What Is Capital Investment?
Capital investment is the acquisition of physical assets by a company for use in furthering its long-term business goals and objectives. Real estate, manufacturing plants, and machinery are among the assets that are purchased as capital investments.
The capital used may come from a wide range of sources from traditional bank loans to venture capital deals.
- Capital investment is the expenditure of money to fund a company's long-term growth.
- The term often refers to a company's acquisition of permanent fixed assets such as real estate and equipment.
- Capital assets are reported as non-current assets and most are depreciated.
- The funds for capital investment can come from a number of sources, including cash on hand, though big projects are most often financed through obtaining loans or issuing stock.
- Examples of capital investments are land, buildings, machinery, equipment, or software.
How Capital Investment Works
Capital investment is a broad term that can be defined in two distinct ways:
- An individual, a venture capital group or a financial institution may make a capital investment in a business. The money can be provided as a loan or a share of the profits down the road. In this sense of the word, capital means cash.
- The executives of a company may make a capital investment in the business. They buy long-term assets such as equipment that will help the company run more efficiently or grow faster. In this sense, capital means physical assets.
In either case, the money for capital investment must come from somewhere. A new company might seek capital investment from any number of sources, including venture capital firms, angel investors, or traditional financial institutions. When a new company goes public, it is acquiring capital investment on a large scale from many investors.
An established company might make a capital investment using its own cash reserves or seek a loan from a bank. It might issue bonds or stock shares in order to finance capital investment. There is no minimum or maximum capital investment. It can range from less than $100,000 in seed financing for a start-up to hundreds of millions of dollars for massive projects undertaken by companies in capital-intensive sectors such as mining, utilities, and infrastructure.
Capital investment is meant to benefit a company in the long run, but it nonetheless can have short-term downsides.
Capital Investments for Business
A decision by a business to make a capital investment is a long-term growth strategy. A company plans and implements capital investments in order to ensure future growth. Capital investments generally are made to increase operational capacity, capture a larger share of the market, and generate more revenue. The company may make a capital investment in the form of an equity stake in another company's complementary operations for the same purposes.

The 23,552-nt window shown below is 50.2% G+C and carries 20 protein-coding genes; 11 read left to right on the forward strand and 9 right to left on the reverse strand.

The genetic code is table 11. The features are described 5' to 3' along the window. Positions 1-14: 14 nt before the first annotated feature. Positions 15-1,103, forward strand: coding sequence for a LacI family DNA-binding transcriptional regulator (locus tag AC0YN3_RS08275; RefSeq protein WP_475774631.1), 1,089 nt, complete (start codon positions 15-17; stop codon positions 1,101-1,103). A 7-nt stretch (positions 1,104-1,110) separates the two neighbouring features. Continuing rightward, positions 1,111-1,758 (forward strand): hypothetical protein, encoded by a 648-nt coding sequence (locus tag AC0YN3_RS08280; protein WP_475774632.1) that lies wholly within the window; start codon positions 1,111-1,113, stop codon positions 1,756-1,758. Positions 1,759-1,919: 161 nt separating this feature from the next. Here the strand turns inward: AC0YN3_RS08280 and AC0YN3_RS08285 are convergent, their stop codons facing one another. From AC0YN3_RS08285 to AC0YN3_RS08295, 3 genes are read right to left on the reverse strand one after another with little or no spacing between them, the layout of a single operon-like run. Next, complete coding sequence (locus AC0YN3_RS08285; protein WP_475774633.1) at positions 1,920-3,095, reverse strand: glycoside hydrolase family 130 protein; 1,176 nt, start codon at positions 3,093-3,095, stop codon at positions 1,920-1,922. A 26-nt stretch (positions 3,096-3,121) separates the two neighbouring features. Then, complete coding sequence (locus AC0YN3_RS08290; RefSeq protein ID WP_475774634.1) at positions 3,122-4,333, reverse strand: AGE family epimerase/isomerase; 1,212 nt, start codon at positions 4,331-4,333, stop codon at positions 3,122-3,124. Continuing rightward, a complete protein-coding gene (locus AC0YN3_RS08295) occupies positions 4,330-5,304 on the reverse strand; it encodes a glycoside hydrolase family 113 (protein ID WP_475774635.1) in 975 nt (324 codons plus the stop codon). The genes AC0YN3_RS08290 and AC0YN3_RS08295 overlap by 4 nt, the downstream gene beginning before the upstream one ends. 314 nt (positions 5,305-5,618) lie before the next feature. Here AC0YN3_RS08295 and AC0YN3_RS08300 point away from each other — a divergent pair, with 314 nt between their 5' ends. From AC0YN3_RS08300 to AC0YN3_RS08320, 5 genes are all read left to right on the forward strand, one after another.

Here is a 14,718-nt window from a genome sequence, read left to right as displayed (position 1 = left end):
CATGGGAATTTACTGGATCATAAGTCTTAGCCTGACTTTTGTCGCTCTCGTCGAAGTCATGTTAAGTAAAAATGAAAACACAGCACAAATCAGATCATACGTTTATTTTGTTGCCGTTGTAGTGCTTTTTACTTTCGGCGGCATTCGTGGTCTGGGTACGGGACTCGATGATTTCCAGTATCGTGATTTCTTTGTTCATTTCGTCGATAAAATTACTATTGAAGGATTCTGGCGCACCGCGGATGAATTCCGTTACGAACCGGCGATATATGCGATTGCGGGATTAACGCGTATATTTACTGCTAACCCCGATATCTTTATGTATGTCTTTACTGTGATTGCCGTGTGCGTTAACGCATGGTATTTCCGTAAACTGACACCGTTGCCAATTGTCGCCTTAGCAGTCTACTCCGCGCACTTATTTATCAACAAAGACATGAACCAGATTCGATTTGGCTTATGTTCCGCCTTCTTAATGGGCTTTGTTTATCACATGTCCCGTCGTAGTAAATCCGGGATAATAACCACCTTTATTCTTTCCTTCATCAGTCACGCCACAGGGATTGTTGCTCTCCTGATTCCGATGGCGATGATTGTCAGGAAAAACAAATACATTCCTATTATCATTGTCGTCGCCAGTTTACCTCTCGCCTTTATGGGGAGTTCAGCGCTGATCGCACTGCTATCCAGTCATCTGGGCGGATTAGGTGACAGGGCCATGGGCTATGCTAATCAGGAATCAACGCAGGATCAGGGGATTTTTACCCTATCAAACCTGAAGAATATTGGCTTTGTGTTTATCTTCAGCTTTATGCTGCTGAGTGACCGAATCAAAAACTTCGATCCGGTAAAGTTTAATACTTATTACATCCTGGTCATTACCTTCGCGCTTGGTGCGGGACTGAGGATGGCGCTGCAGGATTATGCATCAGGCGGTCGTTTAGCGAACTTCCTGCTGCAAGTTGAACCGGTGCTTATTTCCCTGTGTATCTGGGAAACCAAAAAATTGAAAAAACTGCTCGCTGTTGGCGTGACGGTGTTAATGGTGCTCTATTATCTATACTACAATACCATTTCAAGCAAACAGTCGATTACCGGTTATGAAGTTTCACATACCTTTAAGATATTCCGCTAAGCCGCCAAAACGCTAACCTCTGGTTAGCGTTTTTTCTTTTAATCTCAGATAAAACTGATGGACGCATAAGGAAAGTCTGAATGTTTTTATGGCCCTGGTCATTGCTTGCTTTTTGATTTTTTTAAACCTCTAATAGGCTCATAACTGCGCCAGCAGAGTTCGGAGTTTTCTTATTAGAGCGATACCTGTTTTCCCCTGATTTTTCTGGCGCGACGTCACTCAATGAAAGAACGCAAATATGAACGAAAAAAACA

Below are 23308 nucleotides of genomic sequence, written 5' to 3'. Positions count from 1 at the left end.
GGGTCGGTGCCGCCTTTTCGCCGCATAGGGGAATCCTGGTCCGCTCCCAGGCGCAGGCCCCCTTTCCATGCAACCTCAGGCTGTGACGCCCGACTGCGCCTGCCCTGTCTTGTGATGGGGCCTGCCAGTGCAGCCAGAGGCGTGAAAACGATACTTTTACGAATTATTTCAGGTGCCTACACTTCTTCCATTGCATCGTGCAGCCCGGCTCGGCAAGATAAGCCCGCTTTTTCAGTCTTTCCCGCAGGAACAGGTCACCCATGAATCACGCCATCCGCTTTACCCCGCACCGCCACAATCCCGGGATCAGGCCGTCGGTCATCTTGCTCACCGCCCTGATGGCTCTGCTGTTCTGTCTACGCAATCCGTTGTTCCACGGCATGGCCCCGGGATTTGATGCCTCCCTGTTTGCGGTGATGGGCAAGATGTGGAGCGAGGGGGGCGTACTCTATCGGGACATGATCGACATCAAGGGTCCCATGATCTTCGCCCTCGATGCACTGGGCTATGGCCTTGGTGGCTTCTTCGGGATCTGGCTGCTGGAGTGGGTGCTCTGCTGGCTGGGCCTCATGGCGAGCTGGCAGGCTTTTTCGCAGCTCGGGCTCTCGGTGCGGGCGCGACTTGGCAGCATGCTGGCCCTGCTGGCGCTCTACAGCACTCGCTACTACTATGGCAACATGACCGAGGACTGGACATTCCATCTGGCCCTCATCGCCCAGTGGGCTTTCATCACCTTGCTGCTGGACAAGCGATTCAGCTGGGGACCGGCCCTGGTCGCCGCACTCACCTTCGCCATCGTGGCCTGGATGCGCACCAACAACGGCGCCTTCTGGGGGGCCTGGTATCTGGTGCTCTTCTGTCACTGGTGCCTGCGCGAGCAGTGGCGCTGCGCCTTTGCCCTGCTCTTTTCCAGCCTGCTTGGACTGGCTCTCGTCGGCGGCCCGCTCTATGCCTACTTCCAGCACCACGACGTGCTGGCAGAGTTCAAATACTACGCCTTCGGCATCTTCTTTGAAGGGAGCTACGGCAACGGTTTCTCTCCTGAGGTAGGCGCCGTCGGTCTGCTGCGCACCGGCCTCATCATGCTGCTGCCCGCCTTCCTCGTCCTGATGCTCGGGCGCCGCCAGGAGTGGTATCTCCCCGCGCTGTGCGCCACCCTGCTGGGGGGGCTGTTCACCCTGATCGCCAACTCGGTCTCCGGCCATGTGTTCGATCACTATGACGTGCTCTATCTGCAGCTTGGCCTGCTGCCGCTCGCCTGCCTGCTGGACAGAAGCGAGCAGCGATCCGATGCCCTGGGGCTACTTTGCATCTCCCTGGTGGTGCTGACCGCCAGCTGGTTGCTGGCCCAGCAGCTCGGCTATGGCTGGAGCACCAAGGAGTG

In many cases, capital investments are a necessary and normal part of an industry. Consider an oil-drilling company that relies on heavy machinery to extract raw materials to be processed. As opposed to a law firm that will have low-to-no capital investment requirements, capital-intensive businesses usually need specific assets in order to operate.
In addition, there are strategic components for a business to consider when deciding whether or not to invest in a capital asset. For instance, consider how certain heavy machinery such as a company vehicle could be leased. Should the company be willing to incur debt and tie up capital, the company may spend less money in the long-term by incurring a capital investment as opposed to a periodic "rental" expense.
Types of Capital Investments
Companies often acquire capital investments for diversification, modernization, or business expansion. This may mean buying capital investments different from existing aspects of its business or capital investments that simply do things better than before. Some specific types of capital investments include:
- Land: Companies may buy bare land to be used for development or expansion.
- Buildings: Companies may buy existing buildings for manufacturing, storage, production, or headquarter operations.
- Assets Under Development: Companies may incur spending over time to assemble assets that may be capitalized. For example, a company can build its own building; the accumulation of charges may be considered a capital investment.
- Furniture and Fixtures: Though furniture and fixtures may be more temporary in nature, certain aspects of accounting rules result in some overlap between FFE and capital investments.
- Machines: Companies that invest in the production elements of making goods are making capital investments.
- Software Development or Computing Devices: Companies more frequently invest capital to build software; these costs now commonly qualify for capitalization and amortization over time.
Because land does not deteriorate in a similar manner compared to other capital investments, it is not depreciated.
Advantages and Disadvantages of Capital Investments
Pros of Capital Investments
The advantages of capital investments can vary depending on the specific situation. However, most companies embark on capital investments for productivity. By investing in new equipment or technology, companies can improve their efficiency, thus lower costs and increasing output. These types of investments may also improve the quality of goods produced.
Capital investments can also lead to cost savings over time. For example, a new piece of equipment may be more energy-efficient than an older model, which can result in lower utility bills. Similarly, new technology may streamline processes and reduce the need for manual labor. Last, companies may decide the long-term discounted cashflow is favorable when comparing the upfront investment of a capital investment compared to the long-term, ongoing cash outlay of a recurring expense.
By investing in their long-term assets, companies can also gain a competitive advantage in the market. This can make it more difficult for competitors to catch up, and can help the company to maintain its market position over the long term. If a company is willing to take a risk and incur a large investment to strengthen its business, this may create a barrier to entry that competitor can not overcome or compete against.